The Fate of Phosphine in SOFC Fuels

Friday, 31 July 2015: 09:40
Boisdale (Scottish Exhibition and Conference Centre)
H. O. Finklea, W. Zhang, M. Jony, and B. Demirgok (West Virginia University)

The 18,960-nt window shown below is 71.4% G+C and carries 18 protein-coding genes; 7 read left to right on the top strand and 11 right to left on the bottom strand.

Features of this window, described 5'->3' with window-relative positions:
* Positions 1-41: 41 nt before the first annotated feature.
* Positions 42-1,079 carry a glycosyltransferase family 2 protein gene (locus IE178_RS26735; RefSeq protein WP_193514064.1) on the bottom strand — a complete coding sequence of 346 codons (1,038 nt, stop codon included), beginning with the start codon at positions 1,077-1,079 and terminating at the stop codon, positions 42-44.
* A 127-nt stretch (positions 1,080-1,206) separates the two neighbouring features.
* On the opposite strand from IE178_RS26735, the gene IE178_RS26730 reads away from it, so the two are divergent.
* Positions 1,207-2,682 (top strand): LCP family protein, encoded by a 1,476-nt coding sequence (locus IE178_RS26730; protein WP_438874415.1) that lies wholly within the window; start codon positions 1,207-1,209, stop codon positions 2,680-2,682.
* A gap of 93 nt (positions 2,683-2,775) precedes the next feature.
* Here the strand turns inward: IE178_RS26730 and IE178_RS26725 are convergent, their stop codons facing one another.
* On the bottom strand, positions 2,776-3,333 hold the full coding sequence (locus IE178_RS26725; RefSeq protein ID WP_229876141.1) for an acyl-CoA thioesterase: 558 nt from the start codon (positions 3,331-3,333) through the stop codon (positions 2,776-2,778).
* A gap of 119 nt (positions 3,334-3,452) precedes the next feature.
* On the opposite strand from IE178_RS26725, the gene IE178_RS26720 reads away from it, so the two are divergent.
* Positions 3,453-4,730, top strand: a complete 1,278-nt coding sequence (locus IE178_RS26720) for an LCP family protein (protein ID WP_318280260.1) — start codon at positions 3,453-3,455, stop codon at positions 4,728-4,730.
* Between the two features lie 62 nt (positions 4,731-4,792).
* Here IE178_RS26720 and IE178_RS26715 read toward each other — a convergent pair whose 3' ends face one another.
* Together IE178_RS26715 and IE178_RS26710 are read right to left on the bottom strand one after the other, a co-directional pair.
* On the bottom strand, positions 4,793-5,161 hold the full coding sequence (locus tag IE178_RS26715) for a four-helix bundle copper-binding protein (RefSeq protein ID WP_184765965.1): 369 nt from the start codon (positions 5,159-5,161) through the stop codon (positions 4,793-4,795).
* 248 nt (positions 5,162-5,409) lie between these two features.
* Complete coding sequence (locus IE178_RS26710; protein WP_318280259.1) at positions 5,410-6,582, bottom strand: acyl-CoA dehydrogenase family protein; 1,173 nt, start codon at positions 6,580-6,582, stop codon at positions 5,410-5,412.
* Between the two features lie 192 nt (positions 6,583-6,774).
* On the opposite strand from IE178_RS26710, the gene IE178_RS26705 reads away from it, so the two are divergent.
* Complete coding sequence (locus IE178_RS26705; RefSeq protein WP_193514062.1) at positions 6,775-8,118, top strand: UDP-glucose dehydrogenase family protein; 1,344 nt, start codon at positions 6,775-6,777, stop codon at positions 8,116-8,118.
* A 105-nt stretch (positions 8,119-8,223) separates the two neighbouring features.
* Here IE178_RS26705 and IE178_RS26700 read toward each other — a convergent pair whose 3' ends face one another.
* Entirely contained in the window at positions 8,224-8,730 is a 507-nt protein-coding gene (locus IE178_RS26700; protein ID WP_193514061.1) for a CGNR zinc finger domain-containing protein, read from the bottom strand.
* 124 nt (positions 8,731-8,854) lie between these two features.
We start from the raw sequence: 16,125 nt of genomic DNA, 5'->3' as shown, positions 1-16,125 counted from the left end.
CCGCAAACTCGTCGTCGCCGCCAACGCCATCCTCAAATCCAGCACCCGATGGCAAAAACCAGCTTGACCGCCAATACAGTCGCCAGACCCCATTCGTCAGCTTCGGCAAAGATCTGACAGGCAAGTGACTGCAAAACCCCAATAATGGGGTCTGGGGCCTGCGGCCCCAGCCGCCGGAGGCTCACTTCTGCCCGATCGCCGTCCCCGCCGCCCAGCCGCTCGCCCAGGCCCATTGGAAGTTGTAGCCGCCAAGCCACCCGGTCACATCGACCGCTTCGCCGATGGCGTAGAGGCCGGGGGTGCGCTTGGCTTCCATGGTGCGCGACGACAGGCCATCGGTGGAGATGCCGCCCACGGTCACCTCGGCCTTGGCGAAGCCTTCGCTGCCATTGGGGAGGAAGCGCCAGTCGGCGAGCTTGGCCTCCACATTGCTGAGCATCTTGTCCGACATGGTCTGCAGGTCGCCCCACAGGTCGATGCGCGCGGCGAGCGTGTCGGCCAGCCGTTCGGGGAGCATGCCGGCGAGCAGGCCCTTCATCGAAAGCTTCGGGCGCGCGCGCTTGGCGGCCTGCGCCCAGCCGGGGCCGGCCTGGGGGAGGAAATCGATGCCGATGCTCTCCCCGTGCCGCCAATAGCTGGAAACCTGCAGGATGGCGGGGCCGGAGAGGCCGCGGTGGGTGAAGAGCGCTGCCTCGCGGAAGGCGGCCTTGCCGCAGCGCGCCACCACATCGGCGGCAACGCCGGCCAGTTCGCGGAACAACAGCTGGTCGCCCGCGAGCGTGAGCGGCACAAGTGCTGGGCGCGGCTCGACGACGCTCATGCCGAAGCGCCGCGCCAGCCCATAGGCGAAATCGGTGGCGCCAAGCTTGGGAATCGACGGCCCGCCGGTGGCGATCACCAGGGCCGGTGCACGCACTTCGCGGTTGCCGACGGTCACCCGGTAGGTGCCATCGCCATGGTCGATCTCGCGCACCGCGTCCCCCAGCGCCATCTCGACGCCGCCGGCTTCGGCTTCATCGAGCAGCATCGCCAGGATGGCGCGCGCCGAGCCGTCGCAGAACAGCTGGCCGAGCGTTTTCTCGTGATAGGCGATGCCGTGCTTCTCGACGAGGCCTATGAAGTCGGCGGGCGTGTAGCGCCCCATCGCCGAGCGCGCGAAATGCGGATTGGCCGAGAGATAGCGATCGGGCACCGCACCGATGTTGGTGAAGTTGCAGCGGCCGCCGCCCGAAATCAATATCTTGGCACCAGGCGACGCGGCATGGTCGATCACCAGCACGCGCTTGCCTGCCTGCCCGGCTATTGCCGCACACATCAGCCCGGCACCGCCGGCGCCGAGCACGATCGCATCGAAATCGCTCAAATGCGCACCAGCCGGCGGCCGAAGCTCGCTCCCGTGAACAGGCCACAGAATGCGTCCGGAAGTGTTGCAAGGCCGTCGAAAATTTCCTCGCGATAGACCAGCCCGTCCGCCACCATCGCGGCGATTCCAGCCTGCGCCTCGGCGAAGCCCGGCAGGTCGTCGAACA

Phosphine (PH3) is present in part-per-million levels of coal syngas, a potential fuel for SOFCs.  Previous studies have shown that the SOFC loses power and ultimately fails during prolonged exposure to phosphine in wet and dry fuels.  The presence of nickel phosphide phases on the anode suggests that phosphine survives the operating conditions of the SOFC fuel.  In this study, a mass spectrometer was used to analyze fuel gases after passing the gases through a heated tube or after passing the fuel gases across the anode of an operating SOFC.  Phosphine appears to react with residual oxygen at intermediate temperatures of 400-600ºC in dry (P(H2O) < 1 torr) hydrogen, but does not react above 600ºC and consequently reaches the anode.  At higher water pressures (5-20 torr), phosphine reacts at temperatures above 400ºC.  Phosphine is detected in the exhaust gas of a SOFC using dry hydrogen while at open circuit, and disappears from the exhaust gas during current flow.  The inverse correlation between water content of the exhaust gas and the phosphine concentration suggests that phosphine is reacting with electrochemically generated water.  No new compounds containing phosphorus were detected in the m/z range of 45-100, eliminating HPO, HPO2 and HPO3 as possible reaction products.  There is evidence for the presence of nonvolatile products of phosphine in the supporting tubes after prolonged exposure to phosphine.  These products can generate measurable amounts of phosphine at 800ºC in dry hydrogen initially free of phosphine.